From the time I started working as a teenager, I’ve always been a hard worker. As a cleaner at a hospital in Florida, I clean 20 to 30 hospital rooms during a shift and lift up to 50 pounds of trash and linens every day. After I became pregnant, I started feeling intense shooting pains up my back and arms due to carpal tunnel syndrome that my pregnancy had made worse. One day, after I finished making up a bed in one of the hospital rooms, I sat down to take a break. That’s when a doctor on staff spotted me and called my boss, who told me to bring in a note from my health care provider outlining any pregnancy-related restrictions.
The next day I mentioned the intense pain to my OB-GYN during a routine visit. She gave me a note stating that I was not to lift more than 20 pounds. When I gave the note to my supervisor, he told me that the hospital only accommodated workers who were injured on the job. The hospital later acknowledged that it also accommodated people with disabilities. But the hospital refused to make any accommodations for my pregnancy or my carpal tunnel syndrome.
Because of my lifting restriction, the hospital placed me on 12 weeks of unpaid FMLA leave, which would run out a month and a half before my due date. The hospital told me I would not be permitted to return to work until I had no restrictions and that it would consider me to have “voluntarily resigned” if I failed to return to work without restrictions the day after my 12 weeks of leave expired, in the middle of my last trimester. Despite the hospital’s insistence that I could not return to work if I had any restrictions, I knew that the hospital had accommodated other co-workers with limitations. For example, at least three other women who were cleaners in my department were accommodated: one had a leg injury and was allowed to fold clothes in the laundry, a second had an arm injury and was permitted to perform clerical work, and a third, who was not strong enough to lift mats, had the hospital send co-workers to help her. It didn’t seem right that the hospital was accommodating these other people, but wouldn’t accommodate me simply because I was pregnant.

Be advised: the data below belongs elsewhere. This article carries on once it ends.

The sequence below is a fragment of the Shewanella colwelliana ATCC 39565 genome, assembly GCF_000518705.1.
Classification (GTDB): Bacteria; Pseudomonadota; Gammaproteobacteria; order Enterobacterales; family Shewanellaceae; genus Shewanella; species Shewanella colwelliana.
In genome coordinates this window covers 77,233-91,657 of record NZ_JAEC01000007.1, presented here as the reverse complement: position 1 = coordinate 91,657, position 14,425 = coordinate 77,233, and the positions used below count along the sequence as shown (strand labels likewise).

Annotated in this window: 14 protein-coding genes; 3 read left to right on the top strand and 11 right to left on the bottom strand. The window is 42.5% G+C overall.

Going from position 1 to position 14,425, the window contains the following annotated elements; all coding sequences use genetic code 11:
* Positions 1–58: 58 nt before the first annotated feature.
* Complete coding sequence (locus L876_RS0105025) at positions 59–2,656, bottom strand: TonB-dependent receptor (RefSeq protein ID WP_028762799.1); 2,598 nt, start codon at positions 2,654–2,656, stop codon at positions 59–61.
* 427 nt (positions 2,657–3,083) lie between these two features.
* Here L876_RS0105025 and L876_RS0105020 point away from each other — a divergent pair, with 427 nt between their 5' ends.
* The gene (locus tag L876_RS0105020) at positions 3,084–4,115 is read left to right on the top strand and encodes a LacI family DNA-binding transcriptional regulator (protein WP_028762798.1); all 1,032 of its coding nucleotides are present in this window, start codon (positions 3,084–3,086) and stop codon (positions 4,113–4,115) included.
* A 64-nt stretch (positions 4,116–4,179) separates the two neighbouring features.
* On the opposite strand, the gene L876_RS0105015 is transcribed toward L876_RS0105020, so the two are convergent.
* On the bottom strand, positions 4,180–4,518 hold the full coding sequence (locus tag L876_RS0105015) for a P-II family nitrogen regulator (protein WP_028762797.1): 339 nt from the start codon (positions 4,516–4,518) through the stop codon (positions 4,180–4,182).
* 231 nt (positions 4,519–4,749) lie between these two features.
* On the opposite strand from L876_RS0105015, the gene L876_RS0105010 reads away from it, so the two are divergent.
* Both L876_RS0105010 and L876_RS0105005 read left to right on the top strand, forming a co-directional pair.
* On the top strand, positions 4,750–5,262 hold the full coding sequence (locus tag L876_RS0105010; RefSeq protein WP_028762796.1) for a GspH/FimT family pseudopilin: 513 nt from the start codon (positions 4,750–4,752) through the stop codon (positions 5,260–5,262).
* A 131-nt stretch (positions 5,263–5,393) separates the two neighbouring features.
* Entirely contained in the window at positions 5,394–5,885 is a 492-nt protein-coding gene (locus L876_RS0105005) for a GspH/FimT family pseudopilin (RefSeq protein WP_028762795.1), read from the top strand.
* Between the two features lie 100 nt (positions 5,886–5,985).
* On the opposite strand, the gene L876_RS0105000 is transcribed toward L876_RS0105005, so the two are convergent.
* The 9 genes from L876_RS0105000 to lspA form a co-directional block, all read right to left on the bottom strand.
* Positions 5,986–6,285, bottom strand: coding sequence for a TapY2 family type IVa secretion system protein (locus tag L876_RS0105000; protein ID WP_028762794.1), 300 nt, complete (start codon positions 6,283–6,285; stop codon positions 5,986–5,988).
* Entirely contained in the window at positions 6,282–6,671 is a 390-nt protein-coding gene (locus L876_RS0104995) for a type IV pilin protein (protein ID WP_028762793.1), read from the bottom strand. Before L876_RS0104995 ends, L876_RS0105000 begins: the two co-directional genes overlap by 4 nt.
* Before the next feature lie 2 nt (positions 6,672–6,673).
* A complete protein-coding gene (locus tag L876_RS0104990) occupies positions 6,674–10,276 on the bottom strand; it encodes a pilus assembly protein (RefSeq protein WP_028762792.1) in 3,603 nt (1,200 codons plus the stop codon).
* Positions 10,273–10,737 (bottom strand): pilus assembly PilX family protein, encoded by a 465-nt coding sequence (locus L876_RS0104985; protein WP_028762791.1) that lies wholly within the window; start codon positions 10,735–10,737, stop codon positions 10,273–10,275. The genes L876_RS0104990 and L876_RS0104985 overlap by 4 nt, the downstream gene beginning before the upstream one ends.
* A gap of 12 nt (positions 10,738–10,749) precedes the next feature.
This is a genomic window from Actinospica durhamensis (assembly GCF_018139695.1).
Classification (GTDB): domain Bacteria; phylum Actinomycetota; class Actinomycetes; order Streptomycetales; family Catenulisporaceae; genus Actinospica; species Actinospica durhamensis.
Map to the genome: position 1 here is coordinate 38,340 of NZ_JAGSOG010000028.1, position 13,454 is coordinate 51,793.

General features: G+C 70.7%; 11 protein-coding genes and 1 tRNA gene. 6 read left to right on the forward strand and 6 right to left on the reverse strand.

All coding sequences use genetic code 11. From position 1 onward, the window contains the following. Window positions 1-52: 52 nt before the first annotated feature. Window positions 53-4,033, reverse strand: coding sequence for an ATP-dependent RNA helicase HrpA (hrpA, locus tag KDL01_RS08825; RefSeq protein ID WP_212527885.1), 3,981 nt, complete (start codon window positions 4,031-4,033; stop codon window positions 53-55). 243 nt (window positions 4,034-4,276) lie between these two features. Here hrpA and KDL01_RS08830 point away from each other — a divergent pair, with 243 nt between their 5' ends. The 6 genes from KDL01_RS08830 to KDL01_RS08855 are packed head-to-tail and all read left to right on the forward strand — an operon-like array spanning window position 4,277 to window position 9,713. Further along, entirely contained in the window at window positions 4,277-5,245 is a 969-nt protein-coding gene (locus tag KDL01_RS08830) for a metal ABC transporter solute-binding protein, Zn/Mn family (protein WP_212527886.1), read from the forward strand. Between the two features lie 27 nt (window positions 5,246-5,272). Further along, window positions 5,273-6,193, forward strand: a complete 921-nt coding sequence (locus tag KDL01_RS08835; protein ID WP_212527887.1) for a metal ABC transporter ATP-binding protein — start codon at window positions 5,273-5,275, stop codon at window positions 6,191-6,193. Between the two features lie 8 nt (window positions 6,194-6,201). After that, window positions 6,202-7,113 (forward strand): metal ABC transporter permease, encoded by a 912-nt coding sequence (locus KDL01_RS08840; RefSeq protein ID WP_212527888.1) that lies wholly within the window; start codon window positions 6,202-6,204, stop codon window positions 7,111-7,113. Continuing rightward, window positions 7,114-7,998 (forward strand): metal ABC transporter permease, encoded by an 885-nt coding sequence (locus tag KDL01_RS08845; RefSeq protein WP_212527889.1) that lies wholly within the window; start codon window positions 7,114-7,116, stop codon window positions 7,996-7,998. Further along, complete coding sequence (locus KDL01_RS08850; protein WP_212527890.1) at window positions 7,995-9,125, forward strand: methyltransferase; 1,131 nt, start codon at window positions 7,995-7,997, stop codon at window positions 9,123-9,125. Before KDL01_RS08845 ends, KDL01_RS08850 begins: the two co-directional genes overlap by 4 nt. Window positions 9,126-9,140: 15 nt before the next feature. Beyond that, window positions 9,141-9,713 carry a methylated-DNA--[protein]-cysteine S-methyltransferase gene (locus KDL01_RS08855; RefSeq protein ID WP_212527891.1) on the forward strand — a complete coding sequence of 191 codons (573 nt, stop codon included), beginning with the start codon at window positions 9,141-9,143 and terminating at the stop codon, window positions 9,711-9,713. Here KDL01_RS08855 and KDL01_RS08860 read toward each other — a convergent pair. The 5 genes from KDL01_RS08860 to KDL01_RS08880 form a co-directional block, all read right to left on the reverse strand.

I found an attorney to help me try to get back to work. My attorney tried to get the hospital to agree to provide an accommodation to me, but the hospital refused. With my attorney’s help, I filed an EEOC charge that stated that by refusing to make any accommodation, the hospital was discriminating against me on the basis of my pregnancy and my disability of pregnancy-related carpal tunnel syndrome. Soon after filing the charge, I was able to reach an amicable resolution with my employer through a confidential settlement agreement, which will allow me to return to work.
Amy Crosby gave birth to a healthy baby boy in May of 2013. She is currently taking care of her newborn and looking forward to returning to her job later this year.
It Shouldn’t Be a Heavy Lift: Fair Treatment for Pregnant Workers, a report from A Better Balance and the National Women’s Law Center, features this and other stories of pregnancy discrimination in the workplace. Click here to read the other stories and learn more.